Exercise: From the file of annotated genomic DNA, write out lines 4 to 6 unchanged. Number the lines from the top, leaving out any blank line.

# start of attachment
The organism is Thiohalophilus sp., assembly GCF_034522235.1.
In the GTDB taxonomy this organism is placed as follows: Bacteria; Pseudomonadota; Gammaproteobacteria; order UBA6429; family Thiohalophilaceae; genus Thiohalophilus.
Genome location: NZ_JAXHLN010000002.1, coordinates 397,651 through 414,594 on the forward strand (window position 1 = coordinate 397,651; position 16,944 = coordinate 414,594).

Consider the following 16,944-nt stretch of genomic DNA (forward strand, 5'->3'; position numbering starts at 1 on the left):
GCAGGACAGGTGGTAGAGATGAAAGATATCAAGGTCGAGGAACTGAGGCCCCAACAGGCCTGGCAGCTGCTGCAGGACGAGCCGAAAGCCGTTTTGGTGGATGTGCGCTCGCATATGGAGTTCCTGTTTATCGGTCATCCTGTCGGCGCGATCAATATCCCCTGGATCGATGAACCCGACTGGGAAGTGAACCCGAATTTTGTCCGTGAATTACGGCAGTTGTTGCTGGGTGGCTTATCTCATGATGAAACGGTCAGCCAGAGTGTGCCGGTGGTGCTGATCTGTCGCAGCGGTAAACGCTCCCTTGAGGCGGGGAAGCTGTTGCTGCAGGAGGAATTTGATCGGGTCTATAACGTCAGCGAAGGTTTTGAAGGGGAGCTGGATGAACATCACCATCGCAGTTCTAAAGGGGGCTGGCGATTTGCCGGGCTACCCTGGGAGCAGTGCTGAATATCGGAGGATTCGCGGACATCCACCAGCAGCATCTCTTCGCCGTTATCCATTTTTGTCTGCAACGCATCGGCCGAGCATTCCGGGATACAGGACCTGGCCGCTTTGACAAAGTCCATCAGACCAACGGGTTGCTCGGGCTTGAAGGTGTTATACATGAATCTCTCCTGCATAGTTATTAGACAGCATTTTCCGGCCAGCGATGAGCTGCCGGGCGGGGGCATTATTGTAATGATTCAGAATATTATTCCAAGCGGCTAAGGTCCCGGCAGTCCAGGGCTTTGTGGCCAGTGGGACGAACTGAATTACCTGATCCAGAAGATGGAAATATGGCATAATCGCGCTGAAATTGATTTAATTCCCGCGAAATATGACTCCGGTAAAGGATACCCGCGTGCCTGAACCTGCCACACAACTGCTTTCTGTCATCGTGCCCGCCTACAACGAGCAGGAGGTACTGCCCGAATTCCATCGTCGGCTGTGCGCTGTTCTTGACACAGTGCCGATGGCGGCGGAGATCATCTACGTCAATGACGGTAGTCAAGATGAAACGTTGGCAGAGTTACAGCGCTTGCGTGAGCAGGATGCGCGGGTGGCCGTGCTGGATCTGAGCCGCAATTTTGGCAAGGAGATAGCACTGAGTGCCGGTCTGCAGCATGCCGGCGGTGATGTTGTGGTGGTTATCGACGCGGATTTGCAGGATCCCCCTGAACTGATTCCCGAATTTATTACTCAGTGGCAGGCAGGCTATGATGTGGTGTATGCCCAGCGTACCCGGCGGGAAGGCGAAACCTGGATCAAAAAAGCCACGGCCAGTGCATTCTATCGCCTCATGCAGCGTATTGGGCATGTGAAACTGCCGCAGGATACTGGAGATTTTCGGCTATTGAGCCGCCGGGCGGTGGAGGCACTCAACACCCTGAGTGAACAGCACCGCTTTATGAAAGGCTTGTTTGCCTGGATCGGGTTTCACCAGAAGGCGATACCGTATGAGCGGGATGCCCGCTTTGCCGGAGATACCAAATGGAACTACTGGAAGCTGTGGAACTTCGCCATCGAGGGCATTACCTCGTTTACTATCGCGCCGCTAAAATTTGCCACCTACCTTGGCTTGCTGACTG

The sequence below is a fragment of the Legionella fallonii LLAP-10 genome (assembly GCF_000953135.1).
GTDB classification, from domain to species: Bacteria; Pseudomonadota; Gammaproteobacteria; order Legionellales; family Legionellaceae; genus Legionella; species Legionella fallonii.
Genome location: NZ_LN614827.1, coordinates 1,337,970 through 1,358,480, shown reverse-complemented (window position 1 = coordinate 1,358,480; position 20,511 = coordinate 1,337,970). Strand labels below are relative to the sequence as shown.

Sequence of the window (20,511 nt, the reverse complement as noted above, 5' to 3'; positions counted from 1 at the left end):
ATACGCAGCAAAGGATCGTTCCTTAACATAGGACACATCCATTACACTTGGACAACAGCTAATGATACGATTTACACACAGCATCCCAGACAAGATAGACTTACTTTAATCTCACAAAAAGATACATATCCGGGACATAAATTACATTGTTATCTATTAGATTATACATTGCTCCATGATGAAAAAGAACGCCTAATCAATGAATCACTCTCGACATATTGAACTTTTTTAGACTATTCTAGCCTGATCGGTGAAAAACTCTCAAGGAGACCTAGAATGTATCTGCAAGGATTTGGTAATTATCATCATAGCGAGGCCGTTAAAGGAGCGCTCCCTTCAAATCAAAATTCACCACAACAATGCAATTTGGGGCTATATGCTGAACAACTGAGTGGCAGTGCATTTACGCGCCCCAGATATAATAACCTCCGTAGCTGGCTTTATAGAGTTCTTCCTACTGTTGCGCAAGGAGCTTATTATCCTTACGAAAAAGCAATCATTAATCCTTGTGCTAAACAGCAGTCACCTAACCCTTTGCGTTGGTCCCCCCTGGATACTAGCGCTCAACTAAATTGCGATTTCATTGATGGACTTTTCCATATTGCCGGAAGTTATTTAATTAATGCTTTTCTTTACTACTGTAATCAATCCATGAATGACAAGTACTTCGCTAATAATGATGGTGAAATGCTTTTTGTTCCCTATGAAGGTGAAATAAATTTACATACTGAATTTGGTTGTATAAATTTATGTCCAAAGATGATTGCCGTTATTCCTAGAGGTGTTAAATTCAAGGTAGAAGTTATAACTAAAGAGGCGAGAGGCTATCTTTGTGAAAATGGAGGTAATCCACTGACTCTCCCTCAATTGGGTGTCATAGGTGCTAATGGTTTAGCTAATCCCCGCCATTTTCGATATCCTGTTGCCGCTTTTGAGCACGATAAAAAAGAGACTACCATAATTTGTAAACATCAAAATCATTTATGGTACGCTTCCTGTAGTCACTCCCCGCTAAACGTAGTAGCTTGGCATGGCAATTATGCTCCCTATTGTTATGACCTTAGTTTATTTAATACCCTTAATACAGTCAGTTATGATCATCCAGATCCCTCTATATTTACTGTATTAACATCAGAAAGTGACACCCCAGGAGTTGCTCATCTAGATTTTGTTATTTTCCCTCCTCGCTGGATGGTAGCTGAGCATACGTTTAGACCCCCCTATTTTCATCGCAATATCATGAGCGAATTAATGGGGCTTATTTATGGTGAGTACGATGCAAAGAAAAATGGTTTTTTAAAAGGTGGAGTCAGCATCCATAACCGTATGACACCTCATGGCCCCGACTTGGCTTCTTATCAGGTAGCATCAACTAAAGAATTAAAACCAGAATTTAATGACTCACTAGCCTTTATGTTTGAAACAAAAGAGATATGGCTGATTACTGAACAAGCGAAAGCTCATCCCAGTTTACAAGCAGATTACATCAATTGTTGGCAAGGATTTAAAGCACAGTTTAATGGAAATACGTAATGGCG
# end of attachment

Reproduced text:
Consider the following 16,944-nt stretch of genomic DNA (forward strand, 5'->3'; position numbering starts at 1 on the left):
GCAGGACAGGTGGTAGAGATGAAAGATATCAAGGTCGAGGAACTGAGGCCCCAACAGGCCTGGCAGCTGCTGCAGGACGAGCCGAAAGCCGTTTTGGTGGATGTGCGCTCGCATATGGAGTTCCTGTTTATCGGTCATCCTGTCGGCGCGATCAATATCCCCTGGATCGATGAACCCGACTGGGAAGTGAACCCGAATTTTGTCCGTGAATTACGGCAGTTGTTGCTGGGTGGCTTATCTCATGATGAAACGGTCAGCCAGAGTGTGCCGGTGGTGCTGATCTGTCGCAGCGGTAAACGCTCCCTTGAGGCGGGGAAGCTGTTGCTGCAGGAGGAATTTGATCGGGTCTATAACGTCAGCGAAGGTTTTGAAGGGGAGCTGGATGAACATCACCATCGCAGTTCTAAAGGGGGCTGGCGATTTGCCGGGCTACCCTGGGAGCAGTGCTGAATATCGGAGGATTCGCGGACATCCACCAGCAGCATCTCTTCGCCGTTATCCATTTTTGTCTGCAACGCATCGGCCGAGCATTCCGGGATACAGGACCTGGCCGCTTTGACAAAGTCCATCAGACCAACGGGTTGCTCGGGCTTGAAGGTGTTATACATGAATCTCTCCTGCATAGTTATTAGACAGCATTTTCCGGCCAGCGATGAGCTGCCGGGCGGGGGCATTATTGTAATGATTCAGAATATTATTCCAAGCGGCTAAGGTCCCGGCAGTCCAGGGCTTTGTGGCCAGTGGGACGAACTGAATTACCTGATCCAGAAGATGGAAATATGGCATAATCGCGCTGAAATTGATTTAATTCCCGCGAAATATGACTCCGGTAAAGGATACCCGCGTGCCTGAACCTGCCACACAACTGCTTTCTGTCATCGTGCCCGCCTACAACGAGCAGGAGGTACTGCCCGAATTCCATCGTCGGCTGTGCGCTGTTCTTGACACAGTGCCGATGGCGGCGGAGATCATCTACGTCAATGACGGTAGTCAAGATGAAACGTTGGCAGAGTTACAGCGCTTGCGTGAGCAGGATGCGCGGGTGGCCGTGCTGGATCTGAGCCGCAATTTTGGCAAGGAGATAGCACTGAGTGCCGGTCTGCAGCATGCCGGCGGTGATGTTGTGGTGGTTATCGACGCGGATTTGCAGGATCCCCCTGAACTGATTCCCGAATTTATTACTCAGTGGCAGGCAGGCTATGATGTGGTGTATGCCCAGCGTACCCGGCGGGAAGGCGAAACCTGGATCAAAAAAGCCACGGCCAGTGCATTCTATCGCCTCATGCAGCGTATTGGGCATGTGAAACTGCCGCAGGATACTGGAGATTTTCGGCTATTGAGCCGCCGGGCGGTGGAGGCACTCAACACCCTGAGTGAACAGCACCGCTTTATGAAAGGCTTGTTTGCCTGGATCGGGTTTCACCAGAAGGCGATACCGTATGAGCGGGATGCCCGCTTTGCCGGAGATACCAAATGGAACTACTGGAAGCTGTGGAACTTCGCCATCGAGGGCATTACCTCGTTTACTATCGCGCCGCTAAAATTTGCCACCTACCTTGGCTTGCTGACTG

The sequence below is a fragment of the Legionella fallonii LLAP-10 genome (assembly GCF_000953135.1).